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COOS COUNTY — “We want to help people understand that we’re rural, but we’re not immune,” said Coos County District Attorney Paul Frasier about human trafficking.

The Kid’s HOPE Center is hosting the Human Trafficking Awareness seminar next week over two days, one open to the public and the other for law enforcement and other professionals.

The public meeting is Wednesday, May 29 from 6 p.m. to 9 p.m. in the Salmon Room at The Mill, located on 3201 Tremont Ave. in North Bend.

Then on Thursday, May 30, the morning seminar is from 9 a.m. to 12 p.m. The afternoon seminar runs from 1 p.m. to 4 p.m. Both require pre-registration.

“All of this got started last summer, early fall,” said Ashley Matsui, director of the Kid’s HOPE Center.

While going through grant applications, it was realized that having a trafficking taskforce was important, something the rural county never saw and never thought was needed. However, during Matsui’s first year as director, she discovered that was no longer the case.

“When people talk about human trafficking and child exploitation, people think of deceiving children, kidnapping them and putting them in prostitution or as slaves in an industry,” Frasier said. “Some definitions include kids on the internet in contact with other people and are exploited to do things like ‘send me a naked picture’ or ‘talk dirty to me’ on the chat or what have you.”

Though Frasier’s office has not seen someone accused of kidnapping or bringing a child to the county for sexual purposes, it has seen local kids on the internet being sexually exploited. Those are called “luring cases.”

A couple years ago, Frasier remembered a case where a man in Chicago made contact with a local child and set up an arrangement to come to Coos County to have sex with her. However, her parents intercepted what was happening and law enforcement caught the predator before it happened.

“There was also someone here caught in a federal sting who made arrangements online to have sex with an underage girl, went to California to meet her and was met with the FBI,” Frasier said. “Those are the types we see here. That’s part of why we want to do the awareness training because we suspect more of this is going on, but don’t have people reporting it.”

At the center, Matsui said she and her team had cases that fall into the domestic labor situation where sexual abuse occurred.

When Matsui saw this and approached the multidisciplinary team, they discussed creating a human trafficking taskforce but weren’t sure what that would look like for Coos County.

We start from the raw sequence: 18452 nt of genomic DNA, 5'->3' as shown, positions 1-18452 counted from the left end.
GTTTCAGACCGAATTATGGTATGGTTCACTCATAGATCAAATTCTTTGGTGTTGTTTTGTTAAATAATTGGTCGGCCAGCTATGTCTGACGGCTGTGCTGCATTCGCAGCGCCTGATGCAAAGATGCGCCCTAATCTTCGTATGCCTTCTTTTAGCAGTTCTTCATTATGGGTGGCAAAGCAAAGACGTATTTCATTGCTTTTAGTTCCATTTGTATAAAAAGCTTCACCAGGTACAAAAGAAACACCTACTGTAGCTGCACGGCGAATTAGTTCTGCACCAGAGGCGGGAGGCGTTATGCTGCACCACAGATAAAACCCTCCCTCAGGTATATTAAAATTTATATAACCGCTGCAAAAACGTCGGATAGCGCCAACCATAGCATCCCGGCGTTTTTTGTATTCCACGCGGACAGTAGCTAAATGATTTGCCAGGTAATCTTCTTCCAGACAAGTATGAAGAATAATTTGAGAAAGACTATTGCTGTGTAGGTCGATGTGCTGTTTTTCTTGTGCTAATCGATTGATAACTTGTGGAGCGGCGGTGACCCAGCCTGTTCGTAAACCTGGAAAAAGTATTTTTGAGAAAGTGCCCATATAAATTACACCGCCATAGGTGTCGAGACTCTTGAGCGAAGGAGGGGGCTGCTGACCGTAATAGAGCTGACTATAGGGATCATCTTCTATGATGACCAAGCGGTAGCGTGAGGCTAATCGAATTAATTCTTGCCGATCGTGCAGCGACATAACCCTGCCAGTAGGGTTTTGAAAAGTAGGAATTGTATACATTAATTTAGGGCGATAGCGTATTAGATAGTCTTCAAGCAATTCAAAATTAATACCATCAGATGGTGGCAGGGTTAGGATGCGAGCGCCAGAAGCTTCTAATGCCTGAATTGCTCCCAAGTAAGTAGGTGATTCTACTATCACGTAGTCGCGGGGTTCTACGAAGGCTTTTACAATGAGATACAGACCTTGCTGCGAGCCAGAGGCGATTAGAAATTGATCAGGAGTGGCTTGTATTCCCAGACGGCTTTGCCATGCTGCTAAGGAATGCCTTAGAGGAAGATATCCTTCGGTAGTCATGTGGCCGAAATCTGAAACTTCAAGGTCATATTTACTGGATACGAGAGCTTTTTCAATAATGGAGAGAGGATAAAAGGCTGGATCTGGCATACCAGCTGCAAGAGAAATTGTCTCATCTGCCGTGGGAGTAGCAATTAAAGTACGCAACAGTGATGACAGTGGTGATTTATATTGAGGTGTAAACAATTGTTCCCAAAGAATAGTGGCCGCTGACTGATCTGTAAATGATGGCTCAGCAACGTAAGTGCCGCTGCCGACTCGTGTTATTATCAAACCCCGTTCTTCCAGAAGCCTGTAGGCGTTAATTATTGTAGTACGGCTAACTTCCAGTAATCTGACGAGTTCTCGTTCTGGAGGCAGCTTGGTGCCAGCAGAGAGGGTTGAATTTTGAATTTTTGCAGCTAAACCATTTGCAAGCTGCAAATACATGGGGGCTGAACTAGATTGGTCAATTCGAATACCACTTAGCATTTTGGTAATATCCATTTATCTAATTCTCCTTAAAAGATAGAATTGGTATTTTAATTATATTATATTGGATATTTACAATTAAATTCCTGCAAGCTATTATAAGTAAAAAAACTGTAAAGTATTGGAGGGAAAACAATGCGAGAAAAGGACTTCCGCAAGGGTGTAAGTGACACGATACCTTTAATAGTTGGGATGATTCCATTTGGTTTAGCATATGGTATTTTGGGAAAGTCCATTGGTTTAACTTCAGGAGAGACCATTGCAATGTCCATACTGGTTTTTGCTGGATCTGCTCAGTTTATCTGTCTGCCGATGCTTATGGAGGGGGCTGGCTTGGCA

To get in front of the issue, she spearheaded a steering committee to see who could be brought on board. What began with six people grew to now 14 members.

With the upcoming seminar, Matsui hopes to provide a clear definition of what this topic looks like.

“It’s very sensationalized and people have the perception of hotels and brothels, they think of the movie ‘Taken,’ or think that it’s not a problem because we aren’t in the metro area and so don’t have to worry about this,” Matsui said. “But we do have to worry about it. Technology has changed things for our children.”

In fact, she pointed out that human trafficking cases happen in all 50 states and can be found in any community.

“What’s promising about the steering committee is wanting to get on top of this issue in Coos County, have a protocol in place and a response team and services for children and parents,” she said.

For this upcoming seminar, the center is bringing down a member from the Department of Justice who heads the trafficking unit. This person will lead the training next week at The Mill, then meet with the steering committee afterward to go over the community action plan.

“The goal is by the end of 2019, we have a response team framework put in place,” Matsui said. “It’s promising for me as the director to see so many partners step up to the plate. Zonta was interested, the Coquille Tribal Police and The Mill. Other entities have stepped on board with sponsorships, including Coos Health and Wellness, North Bend Medical Center and the Waterfall Clinic.”

For Frasier, he hopes the seminar will increase awareness and help the county understand the depth of the problem.

“There are things out there people may see that looking at it mean nothing, but another little factor could change everything,” he said.

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Reporter Jillian Ward can be reached at 541-269-1222, ext. 235, or by email at jillian.ward@theworldlink.com. Follow her on Twitter: @JE_Wardwriter.

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